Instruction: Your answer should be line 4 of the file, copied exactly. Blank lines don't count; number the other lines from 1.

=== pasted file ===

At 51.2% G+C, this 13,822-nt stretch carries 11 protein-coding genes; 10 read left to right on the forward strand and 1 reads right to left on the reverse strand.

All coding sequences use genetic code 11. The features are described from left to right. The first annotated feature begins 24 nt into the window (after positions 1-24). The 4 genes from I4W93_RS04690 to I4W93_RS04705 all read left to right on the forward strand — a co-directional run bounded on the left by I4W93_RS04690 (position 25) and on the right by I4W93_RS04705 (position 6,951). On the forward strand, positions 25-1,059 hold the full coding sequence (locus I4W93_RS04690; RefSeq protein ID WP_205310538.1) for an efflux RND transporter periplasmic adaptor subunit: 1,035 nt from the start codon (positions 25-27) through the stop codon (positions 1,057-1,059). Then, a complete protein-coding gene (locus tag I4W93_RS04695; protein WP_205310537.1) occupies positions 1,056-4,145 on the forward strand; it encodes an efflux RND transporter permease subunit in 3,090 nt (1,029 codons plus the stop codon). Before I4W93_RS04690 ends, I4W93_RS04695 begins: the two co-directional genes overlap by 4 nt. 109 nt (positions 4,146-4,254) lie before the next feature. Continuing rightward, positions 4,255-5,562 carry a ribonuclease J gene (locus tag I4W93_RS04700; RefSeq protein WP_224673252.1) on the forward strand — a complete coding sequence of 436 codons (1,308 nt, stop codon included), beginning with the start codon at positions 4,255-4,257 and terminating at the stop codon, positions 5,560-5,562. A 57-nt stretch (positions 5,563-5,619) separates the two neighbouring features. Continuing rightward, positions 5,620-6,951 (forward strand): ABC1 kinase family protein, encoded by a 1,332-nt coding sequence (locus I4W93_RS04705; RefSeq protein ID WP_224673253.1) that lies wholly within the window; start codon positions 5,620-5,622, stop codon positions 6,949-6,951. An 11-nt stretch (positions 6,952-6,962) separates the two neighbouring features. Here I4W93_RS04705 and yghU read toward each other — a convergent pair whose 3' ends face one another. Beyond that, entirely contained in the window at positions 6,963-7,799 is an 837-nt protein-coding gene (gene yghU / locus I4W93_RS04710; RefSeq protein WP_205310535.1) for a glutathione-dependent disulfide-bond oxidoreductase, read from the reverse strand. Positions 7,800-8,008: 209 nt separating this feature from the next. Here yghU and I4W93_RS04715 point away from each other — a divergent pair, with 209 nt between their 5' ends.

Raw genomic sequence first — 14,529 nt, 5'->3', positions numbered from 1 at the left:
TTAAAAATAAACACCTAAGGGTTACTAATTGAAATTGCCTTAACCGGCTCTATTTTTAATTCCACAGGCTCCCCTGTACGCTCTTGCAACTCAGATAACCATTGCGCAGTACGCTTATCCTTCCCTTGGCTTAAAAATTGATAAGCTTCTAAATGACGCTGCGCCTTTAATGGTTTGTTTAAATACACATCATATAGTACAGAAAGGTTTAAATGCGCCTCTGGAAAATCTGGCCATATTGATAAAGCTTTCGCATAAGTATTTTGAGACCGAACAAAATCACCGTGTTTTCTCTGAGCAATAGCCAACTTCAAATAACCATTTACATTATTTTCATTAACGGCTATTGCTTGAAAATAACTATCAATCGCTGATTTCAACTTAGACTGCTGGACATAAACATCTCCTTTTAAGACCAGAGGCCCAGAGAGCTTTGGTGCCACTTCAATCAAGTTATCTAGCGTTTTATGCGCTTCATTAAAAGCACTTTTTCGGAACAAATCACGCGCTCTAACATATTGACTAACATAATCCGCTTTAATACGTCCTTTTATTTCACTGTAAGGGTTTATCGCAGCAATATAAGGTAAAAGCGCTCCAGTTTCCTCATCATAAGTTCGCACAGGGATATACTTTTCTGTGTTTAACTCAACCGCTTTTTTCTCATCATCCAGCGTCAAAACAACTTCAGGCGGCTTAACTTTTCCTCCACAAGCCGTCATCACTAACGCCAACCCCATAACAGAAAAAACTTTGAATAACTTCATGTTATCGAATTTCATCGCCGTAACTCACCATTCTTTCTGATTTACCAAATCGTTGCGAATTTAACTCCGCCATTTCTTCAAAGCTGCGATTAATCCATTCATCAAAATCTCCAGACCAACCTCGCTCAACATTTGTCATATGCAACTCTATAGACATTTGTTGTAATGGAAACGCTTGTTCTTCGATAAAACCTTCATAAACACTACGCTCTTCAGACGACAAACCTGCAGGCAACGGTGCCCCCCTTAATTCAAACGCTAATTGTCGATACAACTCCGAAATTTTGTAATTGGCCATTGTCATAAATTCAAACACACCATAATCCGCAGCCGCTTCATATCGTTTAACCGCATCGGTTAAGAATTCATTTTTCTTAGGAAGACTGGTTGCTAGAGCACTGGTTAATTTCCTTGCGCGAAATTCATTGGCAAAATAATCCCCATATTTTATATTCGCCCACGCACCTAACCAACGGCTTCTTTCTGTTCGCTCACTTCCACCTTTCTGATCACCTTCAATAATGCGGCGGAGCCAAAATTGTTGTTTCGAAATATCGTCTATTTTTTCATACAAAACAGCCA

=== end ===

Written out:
TTAAAAATAAACACCTAAGGGTTACTAATTGAAATTGCCTTAACCGGCTCTATTTTTAATTCCACAGGCTCCCCTGTACGCTCTTGCAACTCAGATAACCATTGCGCAGTACGCTTATCCTTCCCTTGGCTTAAAAATTGATAAGCTTCTAAATGACGCTGCGCCTTTAATGGTTTGTTTAAATACACATCATATAGTACAGAAAGGTTTAAATGCGCCTCTGGAAAATCTGGCCATATTGATAAAGCTTTCGCATAAGTATTTTGAGACCGAACAAAATCACCGTGTTTTCTCTGAGCAATAGCCAACTTCAAATAACCATTTACATTATTTTCATTAACGGCTATTGCTTGAAAATAACTATCAATCGCTGATTTCAACTTAGACTGCTGGACATAAACATCTCCTTTTAAGACCAGAGGCCCAGAGAGCTTTGGTGCCACTTCAATCAAGTTATCTAGCGTTTTATGCGCTTCATTAAAAGCACTTTTTCGGAACAAATCACGCGCTCTAACATATTGACTAACATAATCCGCTTTAATACGTCCTTTTATTTCACTGTAAGGGTTTATCGCAGCAATATAAGGTAAAAGCGCTCCAGTTTCCTCATCATAAGTTCGCACAGGGATATACTTTTCTGTGTTTAACTCAACCGCTTTTTTCTCATCATCCAGCGTCAAAACAACTTCAGGCGGCTTAACTTTTCCTCCACAAGCCGTCATCACTAACGCCAACCCCATAACAGAAAAAACTTTGAATAACTTCATGTTATCGAATTTCATCGCCGTAACTCACCATTCTTTCTGATTTACCAAATCGTTGCGAATTTAACTCCGCCATTTCTTCAAAGCTGCGATTAATCCATTCATCAAAATCTCCAGACCAACCTCGCTCAACATTTGTCATATGCAACTCTATAGACATTTGTTGTAATGGAAACGCTTGTTCTTCGATAAAACCTTCATAAACACTACGCTCTTCAGACGACAAACCTGCAGGCAACGGTGCCCCCCTTAATTCAAACGCTAATTGTCGATACAACTCCGAAATTTTGTAATTGGCCATTGTCATAAATTCAAACACACCATAATCCGCAGCCGCTTCATATCGTTTAACCGCATCGGTTAAGAATTCATTTTTCTTAGGAAGACTGGTTGCTAGAGCACTGGTTAATTTCCTTGCGCGAAATTCATTGGCAAAATAATCCCCATATTTTATATTCGCCCACGCACCTAACCAACGGCTTCTTTCTGTTCGCTCACTTCCACCTTTCTGATCACCTTCAATAATGCGGCGGAGCCAAAATTGTTGTTTCGAAATATCGTCTATTTTTTCATACAAAACAGCCA